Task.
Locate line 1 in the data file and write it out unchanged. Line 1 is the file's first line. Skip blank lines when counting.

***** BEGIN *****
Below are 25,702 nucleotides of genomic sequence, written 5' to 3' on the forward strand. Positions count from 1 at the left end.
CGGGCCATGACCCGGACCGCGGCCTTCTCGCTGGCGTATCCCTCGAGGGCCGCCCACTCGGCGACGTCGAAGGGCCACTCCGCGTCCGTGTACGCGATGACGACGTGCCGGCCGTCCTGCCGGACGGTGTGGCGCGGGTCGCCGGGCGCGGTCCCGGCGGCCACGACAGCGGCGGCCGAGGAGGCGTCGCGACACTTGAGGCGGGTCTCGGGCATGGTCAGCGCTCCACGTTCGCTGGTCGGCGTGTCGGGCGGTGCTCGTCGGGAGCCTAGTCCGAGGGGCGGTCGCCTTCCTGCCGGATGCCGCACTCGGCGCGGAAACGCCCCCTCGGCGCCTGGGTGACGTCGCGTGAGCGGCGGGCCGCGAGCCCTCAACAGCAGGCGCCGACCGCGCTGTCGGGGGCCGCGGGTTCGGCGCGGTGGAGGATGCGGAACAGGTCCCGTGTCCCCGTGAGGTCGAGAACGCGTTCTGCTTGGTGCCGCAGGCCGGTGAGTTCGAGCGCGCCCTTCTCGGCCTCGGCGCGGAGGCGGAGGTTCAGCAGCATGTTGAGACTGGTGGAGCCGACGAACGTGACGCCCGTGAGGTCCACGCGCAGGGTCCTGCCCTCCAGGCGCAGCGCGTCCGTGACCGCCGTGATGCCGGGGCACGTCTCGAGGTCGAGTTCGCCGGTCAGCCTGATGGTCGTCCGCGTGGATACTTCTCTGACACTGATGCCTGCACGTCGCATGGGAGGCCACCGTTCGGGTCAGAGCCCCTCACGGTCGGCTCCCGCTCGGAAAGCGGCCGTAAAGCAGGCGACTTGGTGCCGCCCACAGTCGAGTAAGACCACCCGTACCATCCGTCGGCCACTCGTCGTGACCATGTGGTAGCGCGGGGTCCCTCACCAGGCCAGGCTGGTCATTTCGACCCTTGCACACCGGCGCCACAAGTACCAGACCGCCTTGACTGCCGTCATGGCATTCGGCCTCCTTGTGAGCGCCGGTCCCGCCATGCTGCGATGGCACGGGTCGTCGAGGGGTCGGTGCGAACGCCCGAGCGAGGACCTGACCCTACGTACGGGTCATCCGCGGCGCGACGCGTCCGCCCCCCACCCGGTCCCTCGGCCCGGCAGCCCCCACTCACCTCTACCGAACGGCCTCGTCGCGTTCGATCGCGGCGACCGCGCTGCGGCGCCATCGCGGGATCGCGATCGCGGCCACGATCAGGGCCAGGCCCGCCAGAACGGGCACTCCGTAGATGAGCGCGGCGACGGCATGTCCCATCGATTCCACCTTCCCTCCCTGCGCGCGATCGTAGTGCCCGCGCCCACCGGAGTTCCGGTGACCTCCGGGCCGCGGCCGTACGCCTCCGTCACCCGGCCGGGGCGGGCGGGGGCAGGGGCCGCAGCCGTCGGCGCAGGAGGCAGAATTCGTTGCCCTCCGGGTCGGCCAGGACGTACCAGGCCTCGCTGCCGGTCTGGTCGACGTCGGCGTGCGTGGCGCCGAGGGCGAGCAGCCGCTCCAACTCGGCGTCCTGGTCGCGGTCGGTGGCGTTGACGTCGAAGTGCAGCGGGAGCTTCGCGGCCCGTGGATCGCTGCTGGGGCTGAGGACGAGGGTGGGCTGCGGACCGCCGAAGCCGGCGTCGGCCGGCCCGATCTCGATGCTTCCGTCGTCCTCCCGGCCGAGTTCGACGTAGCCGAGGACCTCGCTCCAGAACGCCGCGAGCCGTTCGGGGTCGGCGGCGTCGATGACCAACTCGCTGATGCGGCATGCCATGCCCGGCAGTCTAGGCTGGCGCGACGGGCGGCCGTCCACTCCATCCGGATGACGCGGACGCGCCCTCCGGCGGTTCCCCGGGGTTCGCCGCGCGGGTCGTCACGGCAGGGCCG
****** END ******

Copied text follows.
Below are 25,702 nucleotides of genomic sequence, written 5' to 3' on the forward strand. Positions count from 1 at the left end.